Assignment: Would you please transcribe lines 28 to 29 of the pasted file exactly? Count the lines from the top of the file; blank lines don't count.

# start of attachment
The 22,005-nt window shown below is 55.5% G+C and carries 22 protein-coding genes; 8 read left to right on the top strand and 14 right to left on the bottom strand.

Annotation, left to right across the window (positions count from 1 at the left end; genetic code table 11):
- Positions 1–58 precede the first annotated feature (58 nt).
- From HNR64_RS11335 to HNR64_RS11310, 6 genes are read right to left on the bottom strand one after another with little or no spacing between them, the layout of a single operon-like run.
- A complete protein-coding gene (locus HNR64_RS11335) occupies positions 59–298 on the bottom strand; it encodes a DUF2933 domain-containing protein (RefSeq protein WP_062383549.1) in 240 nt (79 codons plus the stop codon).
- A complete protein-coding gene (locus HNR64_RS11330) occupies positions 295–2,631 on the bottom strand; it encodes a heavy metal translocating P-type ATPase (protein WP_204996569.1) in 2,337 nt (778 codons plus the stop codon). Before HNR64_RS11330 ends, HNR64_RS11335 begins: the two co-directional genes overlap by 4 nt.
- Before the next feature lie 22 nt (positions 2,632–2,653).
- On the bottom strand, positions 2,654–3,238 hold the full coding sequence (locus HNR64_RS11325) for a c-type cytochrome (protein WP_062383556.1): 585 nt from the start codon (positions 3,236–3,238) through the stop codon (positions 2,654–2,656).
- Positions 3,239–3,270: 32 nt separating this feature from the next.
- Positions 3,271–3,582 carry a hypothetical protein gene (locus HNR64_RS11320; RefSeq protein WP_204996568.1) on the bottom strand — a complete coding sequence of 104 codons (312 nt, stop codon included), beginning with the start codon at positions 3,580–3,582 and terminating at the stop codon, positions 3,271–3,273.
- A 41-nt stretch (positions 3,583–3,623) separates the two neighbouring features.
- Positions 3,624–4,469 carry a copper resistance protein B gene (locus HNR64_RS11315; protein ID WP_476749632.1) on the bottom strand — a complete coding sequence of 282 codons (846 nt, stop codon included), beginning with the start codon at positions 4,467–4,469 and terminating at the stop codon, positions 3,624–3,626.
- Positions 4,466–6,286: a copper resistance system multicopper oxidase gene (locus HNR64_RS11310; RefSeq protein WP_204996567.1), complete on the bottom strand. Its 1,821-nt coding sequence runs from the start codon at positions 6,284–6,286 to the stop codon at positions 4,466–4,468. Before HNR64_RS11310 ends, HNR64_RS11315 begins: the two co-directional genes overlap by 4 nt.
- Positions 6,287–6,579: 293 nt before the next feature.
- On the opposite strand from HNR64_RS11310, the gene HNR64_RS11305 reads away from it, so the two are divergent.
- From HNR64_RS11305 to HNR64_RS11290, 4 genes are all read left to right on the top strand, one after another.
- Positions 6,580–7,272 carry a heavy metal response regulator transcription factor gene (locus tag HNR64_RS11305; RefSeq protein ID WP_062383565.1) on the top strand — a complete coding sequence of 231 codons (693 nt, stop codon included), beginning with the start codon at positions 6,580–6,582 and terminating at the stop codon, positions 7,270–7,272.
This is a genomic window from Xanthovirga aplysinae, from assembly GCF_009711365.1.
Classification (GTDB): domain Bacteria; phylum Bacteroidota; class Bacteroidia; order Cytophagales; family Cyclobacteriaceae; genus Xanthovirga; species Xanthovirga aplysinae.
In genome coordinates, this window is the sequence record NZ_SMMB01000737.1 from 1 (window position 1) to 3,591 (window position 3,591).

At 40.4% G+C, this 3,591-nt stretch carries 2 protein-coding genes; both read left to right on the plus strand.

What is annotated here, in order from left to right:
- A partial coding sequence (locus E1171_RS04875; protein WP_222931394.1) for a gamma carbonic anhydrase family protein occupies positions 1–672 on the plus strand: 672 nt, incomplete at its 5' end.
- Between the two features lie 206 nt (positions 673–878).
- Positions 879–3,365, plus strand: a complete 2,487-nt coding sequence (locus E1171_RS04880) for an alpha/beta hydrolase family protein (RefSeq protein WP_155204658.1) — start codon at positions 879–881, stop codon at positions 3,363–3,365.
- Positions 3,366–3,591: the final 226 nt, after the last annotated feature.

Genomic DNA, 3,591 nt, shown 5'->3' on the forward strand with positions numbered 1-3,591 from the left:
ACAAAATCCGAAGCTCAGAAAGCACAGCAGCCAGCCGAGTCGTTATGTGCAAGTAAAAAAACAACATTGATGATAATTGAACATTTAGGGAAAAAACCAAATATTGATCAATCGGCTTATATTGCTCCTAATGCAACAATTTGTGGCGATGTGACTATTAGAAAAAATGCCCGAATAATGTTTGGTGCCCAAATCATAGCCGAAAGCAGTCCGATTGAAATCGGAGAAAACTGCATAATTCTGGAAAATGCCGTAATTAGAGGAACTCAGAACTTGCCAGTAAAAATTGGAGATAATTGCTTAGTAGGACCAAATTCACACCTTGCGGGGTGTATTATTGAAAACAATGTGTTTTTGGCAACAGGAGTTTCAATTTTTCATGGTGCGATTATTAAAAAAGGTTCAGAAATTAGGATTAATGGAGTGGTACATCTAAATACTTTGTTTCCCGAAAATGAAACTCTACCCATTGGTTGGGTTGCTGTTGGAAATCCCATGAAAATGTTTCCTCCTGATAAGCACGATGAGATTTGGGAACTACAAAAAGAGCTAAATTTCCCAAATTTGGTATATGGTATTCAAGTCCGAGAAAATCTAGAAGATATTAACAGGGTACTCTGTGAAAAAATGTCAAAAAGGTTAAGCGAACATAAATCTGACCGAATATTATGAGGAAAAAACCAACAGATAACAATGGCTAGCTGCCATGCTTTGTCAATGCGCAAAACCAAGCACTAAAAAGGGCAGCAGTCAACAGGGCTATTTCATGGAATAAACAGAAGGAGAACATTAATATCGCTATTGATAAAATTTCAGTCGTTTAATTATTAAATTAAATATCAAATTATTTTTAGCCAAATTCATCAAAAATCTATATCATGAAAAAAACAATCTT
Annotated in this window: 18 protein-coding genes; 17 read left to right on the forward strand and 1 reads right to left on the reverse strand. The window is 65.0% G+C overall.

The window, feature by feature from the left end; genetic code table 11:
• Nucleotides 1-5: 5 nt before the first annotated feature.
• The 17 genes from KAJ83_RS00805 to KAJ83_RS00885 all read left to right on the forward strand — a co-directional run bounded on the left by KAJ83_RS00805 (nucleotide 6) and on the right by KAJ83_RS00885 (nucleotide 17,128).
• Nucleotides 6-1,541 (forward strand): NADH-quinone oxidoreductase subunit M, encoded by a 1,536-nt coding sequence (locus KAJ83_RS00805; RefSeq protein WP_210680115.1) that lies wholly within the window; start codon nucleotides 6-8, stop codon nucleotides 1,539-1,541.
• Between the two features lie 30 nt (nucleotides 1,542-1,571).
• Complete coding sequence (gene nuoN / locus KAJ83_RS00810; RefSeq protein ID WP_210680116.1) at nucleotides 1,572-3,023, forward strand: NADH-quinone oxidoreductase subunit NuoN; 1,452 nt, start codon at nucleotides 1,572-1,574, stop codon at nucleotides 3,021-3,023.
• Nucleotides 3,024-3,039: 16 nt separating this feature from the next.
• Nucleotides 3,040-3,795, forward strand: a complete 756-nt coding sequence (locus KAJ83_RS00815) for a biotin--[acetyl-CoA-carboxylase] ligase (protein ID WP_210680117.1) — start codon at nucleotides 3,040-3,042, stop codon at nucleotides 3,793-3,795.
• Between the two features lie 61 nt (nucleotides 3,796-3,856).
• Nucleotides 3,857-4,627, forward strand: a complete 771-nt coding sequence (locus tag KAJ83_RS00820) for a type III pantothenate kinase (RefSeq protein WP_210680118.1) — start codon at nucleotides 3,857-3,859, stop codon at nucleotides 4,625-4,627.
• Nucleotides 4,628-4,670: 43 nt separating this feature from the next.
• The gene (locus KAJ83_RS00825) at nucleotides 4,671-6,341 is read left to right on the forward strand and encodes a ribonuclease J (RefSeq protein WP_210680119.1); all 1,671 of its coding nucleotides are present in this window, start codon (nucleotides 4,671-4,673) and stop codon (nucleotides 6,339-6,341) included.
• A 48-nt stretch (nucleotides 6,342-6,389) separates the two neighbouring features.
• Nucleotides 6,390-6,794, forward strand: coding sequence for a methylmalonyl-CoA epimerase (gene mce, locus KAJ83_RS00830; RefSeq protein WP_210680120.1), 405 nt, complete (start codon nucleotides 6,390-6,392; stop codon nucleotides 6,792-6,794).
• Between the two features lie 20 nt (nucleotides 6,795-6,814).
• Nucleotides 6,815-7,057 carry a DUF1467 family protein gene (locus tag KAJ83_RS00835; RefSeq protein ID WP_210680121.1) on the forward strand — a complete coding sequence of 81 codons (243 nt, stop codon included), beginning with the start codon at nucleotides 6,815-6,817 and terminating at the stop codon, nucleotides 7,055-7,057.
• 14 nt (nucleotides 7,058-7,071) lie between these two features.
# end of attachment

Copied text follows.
ACAAAATCCGAAGCTCAGAAAGCACAGCAGCCAGCCGAGTCGTTATGTGCAAGTAAAAAAACAACATTGATGATAATTGAACATTTAGGGAAAAAACCAAATATTGATCAATCGGCTTATATTGCTCCTAATGCAACAATTTGTGGCGATGTGACTATTAGAAAAAATGCCCGAATAATGTTTGGTGCCCAAATCATAGCCGAAAGCAGTCCGATTGAAATCGGAGAAAACTGCATAATTCTGGAAAATGCCGTAATTAGAGGAACTCAGAACTTGCCAGTAAAAATTGGAGATAATTGCTTAGTAGGACCAAATTCACACCTTGCGGGGTGTATTATTGAAAACAATGTGTTTTTGGCAACAGGAGTTTCAATTTTTCATGGTGCGATTATTAAAAAAGGTTCAGAAATTAGGATTAATGGAGTGGTACATCTAAATACTTTGTTTCCCGAAAATGAAACTCTACCCATTGGTTGGGTTGCTGTTGGAAATCCCATGAAAATGTTTCCTCCTGATAAGCACGATGAGATTTGGGAACTACAAAAAGAGCTAAATTTCCCAAATTTGGTATATGGTATTCAAGTCCGAGAAAATCTAGAAGATATTAACAGGGTACTCTGTGAAAAAATGTCAAAAAGGTTAAGCGAACATAAATCTGACCGAATATTATGAGGAAAAAACCAACAGATAACAATGGCTAGCTGCCATGCTTTGTCAATGCGCAAAACCAAGCACTAAAAAGGGCAGCAGTCAACAGGGCTATTTCATGGAATAAACAGAAGGAGAACATTAATATCGCTATTGATAAAATTTCAGTCGTTTAATTATTAAATTAAATATCAAATTATTTTTAGCCAAATTCATCAAAAATCTATATCATGAAAAAAACAATCTT
Annotated in this window: 18 protein-coding genes; 17 read left to right on the forward strand and 1 reads right to left on the reverse strand. The window is 65.0% G+C overall.